A lawsuit filed in August 2011 by a former teacher at Rocky Mountain Academy of Evergreen against the school, saying she was discriminated against because she wanted to express breast milk at work, was settled on Friday.
The suit, which was filed by the American Civil Liberties Union on behalf of technology teacher Heather Burgbacher, tested the 2008 Colorado Nursing Mothers Act, which requires employers to provide reasonable break time and a quiet place other than a bathroom for employees to express breast milk.
According to the ACLU, the settlement includes monetary compensation, though a dollar amount has not been disclosed. RMAE also agreed to make policy changes to ensure that nursing employees have the time and space to express breast milk at work.
The ACLU calls the settlement a victory for nursing mothers and says it’s the first public settlement of a legal challenge brought under the law.
Burgbacher said she was pleased with the settlement and the requirement that RMAE will provide time and space for nursing moms.
However, RMAE says that even though it agreed to settle the case, the school strongly disagrees with the claims in the lawsuit.
“It’s unfortunate that the ACLU chose to target the Rocky Mountain Academy of Evergreen to boast the ‘first public settlement of a lawsuit regarding the Nursing Mothers Act,’ ” said Dan Cohen, RMAE’s executive director. “Especially in light of the fact that the plaintiff’s accusations were false, and that she was accommodated by the school in terms of time and space to express breast milk in accordance with the law, and with RMAE’s policies and procedures around this issue.”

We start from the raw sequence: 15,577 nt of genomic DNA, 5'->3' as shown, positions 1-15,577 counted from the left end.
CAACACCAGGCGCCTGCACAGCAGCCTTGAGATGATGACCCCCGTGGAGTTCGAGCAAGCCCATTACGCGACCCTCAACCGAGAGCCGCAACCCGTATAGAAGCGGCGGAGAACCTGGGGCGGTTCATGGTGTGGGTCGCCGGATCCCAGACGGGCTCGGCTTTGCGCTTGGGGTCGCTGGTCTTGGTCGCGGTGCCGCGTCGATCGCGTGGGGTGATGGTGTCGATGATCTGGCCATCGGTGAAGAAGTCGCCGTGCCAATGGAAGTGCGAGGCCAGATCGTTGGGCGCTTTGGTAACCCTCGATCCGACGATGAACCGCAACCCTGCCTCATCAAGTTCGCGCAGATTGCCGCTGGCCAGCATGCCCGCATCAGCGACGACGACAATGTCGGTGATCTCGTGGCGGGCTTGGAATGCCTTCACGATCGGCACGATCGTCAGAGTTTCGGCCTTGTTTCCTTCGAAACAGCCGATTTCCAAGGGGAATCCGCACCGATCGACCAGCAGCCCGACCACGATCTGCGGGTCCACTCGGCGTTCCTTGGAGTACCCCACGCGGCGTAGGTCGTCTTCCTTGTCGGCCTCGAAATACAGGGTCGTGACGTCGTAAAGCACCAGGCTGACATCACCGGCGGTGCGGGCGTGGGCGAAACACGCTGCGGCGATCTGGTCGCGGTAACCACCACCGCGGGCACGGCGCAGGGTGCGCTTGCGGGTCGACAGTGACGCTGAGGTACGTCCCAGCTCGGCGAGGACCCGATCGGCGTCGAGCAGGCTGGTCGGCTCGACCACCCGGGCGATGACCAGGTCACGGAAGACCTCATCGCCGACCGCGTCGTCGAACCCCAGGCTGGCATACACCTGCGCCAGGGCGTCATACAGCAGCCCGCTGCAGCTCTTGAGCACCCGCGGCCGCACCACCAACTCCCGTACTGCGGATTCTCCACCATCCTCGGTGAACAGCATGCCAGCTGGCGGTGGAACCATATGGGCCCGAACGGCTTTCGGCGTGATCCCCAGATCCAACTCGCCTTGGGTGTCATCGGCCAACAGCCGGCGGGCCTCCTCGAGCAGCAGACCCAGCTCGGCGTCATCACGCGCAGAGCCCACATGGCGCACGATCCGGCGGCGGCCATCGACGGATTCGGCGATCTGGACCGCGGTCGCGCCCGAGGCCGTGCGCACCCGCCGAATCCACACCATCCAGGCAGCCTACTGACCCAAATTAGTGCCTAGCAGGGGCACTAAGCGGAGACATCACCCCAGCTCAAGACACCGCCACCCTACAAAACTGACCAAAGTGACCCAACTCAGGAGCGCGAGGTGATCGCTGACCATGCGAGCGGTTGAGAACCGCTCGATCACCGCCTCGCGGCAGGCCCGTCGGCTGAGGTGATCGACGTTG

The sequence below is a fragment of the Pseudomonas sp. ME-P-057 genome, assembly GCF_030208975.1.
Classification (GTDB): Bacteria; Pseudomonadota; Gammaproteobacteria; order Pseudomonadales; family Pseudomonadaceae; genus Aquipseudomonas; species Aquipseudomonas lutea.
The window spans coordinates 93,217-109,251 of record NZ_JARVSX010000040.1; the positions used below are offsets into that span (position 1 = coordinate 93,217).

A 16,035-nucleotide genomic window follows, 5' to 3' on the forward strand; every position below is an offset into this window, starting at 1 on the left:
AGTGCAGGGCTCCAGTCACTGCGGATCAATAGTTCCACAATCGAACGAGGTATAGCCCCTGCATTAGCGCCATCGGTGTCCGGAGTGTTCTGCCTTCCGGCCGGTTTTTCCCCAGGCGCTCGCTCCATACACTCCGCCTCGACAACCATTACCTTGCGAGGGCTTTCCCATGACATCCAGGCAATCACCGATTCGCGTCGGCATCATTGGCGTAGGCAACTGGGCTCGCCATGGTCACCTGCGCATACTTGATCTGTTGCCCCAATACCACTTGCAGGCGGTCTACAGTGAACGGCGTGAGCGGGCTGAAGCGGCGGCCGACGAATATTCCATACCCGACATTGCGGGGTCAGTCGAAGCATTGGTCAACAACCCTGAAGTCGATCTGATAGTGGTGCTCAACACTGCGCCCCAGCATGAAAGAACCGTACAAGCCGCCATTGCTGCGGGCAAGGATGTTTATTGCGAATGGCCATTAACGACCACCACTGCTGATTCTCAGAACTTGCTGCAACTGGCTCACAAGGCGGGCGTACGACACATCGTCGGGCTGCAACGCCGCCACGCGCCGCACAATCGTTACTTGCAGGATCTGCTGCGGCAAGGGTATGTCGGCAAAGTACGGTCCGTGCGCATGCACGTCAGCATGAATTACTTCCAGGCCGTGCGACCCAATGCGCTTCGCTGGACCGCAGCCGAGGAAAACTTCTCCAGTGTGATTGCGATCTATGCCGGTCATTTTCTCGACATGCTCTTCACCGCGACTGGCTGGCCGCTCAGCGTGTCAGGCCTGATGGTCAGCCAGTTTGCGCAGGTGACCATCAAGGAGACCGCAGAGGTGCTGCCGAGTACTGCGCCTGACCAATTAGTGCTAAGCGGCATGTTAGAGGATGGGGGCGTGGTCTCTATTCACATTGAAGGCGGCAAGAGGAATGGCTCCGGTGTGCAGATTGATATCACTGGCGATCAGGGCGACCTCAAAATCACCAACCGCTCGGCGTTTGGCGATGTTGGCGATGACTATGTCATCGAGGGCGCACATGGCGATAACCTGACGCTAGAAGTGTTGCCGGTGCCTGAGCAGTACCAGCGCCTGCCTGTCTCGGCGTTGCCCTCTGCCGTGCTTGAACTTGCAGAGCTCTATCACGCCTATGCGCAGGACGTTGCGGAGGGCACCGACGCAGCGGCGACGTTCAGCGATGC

Kelli Anderson, RMAE’s board treasurer, explained that the school agreed to settle the lawsuit because “continuing to battle this lawsuit would have taken more valuable time and resources away from the students and classrooms at the Rocky Mountain Academy of Evergreen, and this was not something we were willing to do. We have agreed to a settlement in order to put this situation behind us and to refocus our attention on what matters most — providing a high-quality public education to our students.”
In the lawsuit, Burgbacher claimed her contract in the 2011-12 school year was not renewed because she stood up for her right to express milk at work for her newborn baby. The case received both local and national media attention.
Burgbacher had been the school’s technology teacher for five years, teaching students in kindergarten through eighth grade. Burgbacher, like all RMAE teachers, had a yearly contract.
The technology position was redesigned and re-advertised, getting away from a classroom teacher position and more of a technology adviser to other teachers.
“(The change in the position) was completely unrelated to the fact that she was a nursing mother,” said Dina Walton, RMAE’s director of human resources. “The organizational restructure process and planning began approximately 18 months prior to the plaintiff’s non-renewal notification. ”
In the lawsuit, Burgbacher said she needed to be excused from class three times a week to express breast milk. She gave her students assignments that they could do at their desks and found a teacher with a free period to cover her class.
In November 2010, she alleged the school’s human resources manager told her the current arrangement was no longer acceptable, and she should consider supplementing her baby’s diet with infant formula.
In December 2010, the school and Burgbacher went through mandatory mediation to resolve the matter. The school and Burgbacher signed a memorandum of understanding to establish the accommodation for her breast-pumping needs.
In February 2011, Burgbacher was informed that her contract would not be renewed.
She alleged in the EEOC Charge of Discrimination that the issue for non-renewal was not because of her performance or qualifications but as a result of the “conflict” that stemmed from her pumping breast milk. She alleged she was told that because of the conflict, she was no longer a good fit for RMAE.